by Kurt Andersen
Hodder pounds 17.99
This is an extraordinary book. It has been likened to Tom Wolfe, but I don't think the comparison is a good one. Wolfe is primarily about character, in a Dickensian sense. Although has a plot and some fine characters, it is a book utterly preoccupied with the meaning of surface detail, of consumer disposables, of infotainment, and of the communications revolution. It poses questions in virtually every scene about the nature of this alleged revolution. Put simply, the theme of this novel is that the communications revolution is a monstrous deception. Andersen's liturgy of idiocy and self-deception is all too believable in its depiction of a society that lurches from one empty form of newness to another. For instance, one of the characters is commissioned to find a new name for lamb "that doesn't remind Americans they're eating a cute animal". Where the book stumbles is not in its basic premise, but in its method: no conversation, no description, indeed no sentence is allowed to appear on the page without some satiric or comic intent. It is overwhelming to read every last detail of every revolting foodstuff, plastic surface, junk TV programme and computer game that every single character encounters. That said, this is far from a trivial lot of nonsense such as Glamorama: it is Nicholson Baker on additives.
The book is set in the year 2000, an uneasy time when nobody really knows how much to believe about the much-vaunted communications revolution. The principal players are George Mactier and his wife, Lizzie Zimbalist, both of them intimately involved in the latest forms of television and internet technology. She is working on very advanced forms of computer software which can detect the players' brainwaves and possibly communicate directly from brain to computer. She has devised a game which involves alternative history scenarios. Andersen has this vapid nonsense down to a tee.
George Mactier, former journalist, now produces a new type of cop show called NARCS: his actors take part in real busts. In one scene they bust a dealer, who turns out to have an Equity card and demands the full rate for appearing. George has plans to produce a show called Real Time, a drama involving real news. He is well on his way to being a major television tycoon, and is already on $16,500 a week. His ultimate boss is a billionaire called Harold Mose: all the concepts of extreme wealth are unerringly skewered. Mose has designs on Lizzie Zimbalist, who is flirting with selling her company to Microsoft. Instead she sells to Mose and in effect becomes George's boss. George's new series is a failure, the Mose Digital Corporation cans it. But now, of course, Lizzie is one of those responsible for killing it off. This leads to a marriage breakdown and a very sharp decline in George's fortunes, after the fashion of Sherman McCoy from Bonfire of the Vanities.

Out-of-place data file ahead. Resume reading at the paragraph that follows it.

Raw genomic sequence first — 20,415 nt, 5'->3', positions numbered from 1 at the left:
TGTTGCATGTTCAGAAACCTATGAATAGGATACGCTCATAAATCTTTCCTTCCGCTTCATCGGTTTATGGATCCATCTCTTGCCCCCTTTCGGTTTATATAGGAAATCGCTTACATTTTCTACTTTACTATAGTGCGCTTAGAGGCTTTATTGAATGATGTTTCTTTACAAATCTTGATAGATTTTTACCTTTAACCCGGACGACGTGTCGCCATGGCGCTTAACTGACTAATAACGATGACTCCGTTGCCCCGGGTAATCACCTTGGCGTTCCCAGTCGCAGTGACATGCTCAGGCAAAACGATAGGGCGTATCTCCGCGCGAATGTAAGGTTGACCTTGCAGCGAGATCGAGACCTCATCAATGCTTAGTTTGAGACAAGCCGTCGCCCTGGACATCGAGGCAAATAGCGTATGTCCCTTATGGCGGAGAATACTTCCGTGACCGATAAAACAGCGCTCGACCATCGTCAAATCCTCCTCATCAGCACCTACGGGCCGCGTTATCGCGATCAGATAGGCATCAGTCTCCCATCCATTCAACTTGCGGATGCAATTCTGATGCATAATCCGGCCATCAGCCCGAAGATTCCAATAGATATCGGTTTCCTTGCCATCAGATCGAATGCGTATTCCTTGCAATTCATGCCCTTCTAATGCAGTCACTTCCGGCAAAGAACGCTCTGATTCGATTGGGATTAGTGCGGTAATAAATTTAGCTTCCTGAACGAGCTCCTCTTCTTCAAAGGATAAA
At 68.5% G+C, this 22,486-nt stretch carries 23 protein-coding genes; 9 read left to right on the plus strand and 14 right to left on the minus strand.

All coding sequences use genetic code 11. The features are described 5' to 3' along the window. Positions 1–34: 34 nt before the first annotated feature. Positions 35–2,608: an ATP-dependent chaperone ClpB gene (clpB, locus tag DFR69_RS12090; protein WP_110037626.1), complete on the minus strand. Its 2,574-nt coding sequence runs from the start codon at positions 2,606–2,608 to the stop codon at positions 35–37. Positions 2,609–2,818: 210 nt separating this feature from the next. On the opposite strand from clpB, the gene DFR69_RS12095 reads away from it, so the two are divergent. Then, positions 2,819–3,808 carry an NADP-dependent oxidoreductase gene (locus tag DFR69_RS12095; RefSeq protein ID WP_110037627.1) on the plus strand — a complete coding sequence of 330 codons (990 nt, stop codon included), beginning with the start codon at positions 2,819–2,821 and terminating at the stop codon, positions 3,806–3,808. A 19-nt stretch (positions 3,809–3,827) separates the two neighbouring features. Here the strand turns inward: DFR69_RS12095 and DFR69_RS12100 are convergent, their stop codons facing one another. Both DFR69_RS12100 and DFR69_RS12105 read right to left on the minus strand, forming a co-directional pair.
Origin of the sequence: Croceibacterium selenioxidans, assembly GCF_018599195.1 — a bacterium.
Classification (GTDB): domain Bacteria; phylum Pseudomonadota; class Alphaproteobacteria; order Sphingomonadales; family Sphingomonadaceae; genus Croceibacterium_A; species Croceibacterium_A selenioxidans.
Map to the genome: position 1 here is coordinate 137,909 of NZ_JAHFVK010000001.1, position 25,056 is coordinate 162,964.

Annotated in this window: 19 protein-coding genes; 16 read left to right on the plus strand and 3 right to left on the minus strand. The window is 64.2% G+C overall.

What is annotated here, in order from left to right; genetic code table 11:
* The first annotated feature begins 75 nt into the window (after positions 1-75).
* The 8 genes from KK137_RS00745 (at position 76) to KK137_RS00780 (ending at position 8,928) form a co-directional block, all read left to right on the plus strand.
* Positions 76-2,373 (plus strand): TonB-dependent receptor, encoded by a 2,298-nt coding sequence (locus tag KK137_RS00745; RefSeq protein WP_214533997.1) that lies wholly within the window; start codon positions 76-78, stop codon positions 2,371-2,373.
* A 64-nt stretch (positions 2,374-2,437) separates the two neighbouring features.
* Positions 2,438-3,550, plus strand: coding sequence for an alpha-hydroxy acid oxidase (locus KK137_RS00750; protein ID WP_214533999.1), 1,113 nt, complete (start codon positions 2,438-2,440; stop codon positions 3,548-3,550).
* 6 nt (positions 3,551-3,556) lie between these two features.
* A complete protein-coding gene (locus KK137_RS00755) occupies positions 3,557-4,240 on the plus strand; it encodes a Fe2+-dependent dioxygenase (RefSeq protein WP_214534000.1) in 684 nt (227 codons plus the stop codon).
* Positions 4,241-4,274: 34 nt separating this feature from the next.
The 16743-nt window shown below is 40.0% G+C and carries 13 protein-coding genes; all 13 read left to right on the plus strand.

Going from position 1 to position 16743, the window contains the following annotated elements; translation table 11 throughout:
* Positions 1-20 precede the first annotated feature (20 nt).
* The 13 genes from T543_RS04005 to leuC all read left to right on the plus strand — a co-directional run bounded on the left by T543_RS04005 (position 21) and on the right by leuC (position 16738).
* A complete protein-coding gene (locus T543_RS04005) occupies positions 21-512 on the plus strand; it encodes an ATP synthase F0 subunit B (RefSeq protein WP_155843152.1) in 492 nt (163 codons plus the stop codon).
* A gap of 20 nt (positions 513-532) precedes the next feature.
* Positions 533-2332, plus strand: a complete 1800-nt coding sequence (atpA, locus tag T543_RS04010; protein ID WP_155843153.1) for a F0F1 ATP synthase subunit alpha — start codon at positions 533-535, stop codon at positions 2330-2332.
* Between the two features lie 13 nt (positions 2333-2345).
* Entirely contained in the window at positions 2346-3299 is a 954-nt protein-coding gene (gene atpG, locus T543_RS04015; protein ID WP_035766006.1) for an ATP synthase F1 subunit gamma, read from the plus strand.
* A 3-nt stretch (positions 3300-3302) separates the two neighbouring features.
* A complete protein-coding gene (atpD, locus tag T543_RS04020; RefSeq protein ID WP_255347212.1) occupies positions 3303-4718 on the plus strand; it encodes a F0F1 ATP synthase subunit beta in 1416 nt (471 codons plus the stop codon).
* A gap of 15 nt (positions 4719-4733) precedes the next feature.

All this is done against a hectic schedule of media shenanigans, satirical strikes on California, rather wonderfully idiosyncratic children, and the death of two parents. Lizzie's father, a minor agent, has a pig liver transplant. When he wakes up from the operation his first words are "Oink, oink". It turns out, however, that he has been the recipient of the first placebo surgery. The endless comic digressions are not all as successful as that one: descriptions of the empty tend to produce a cumulative feeling of emptiness. Nor are the apercus always very sharp, as in "fashion models become less beautiful the moment they speak". Over 600 pages, this can be very heavy going when it is not sustained by fully realised characters. Timothy Featherstone is an exception. He is a hilariously, amiably, slimy corporate figure, who appears to do nothing except shmooze. Andersen has given him a rich language of sinister overfamiliarity and playfulness.
Kurt Andersen, a writer for the New Yorker, has produced an exceptional book, even if, to quote one of his characters' favourite phrases, the ratio of noise to signal is too high. To mix metaphors even more comprehensively, all he needs is to take his foot off the pedal next time if he wants to inherit Tom Wolfe's mantle.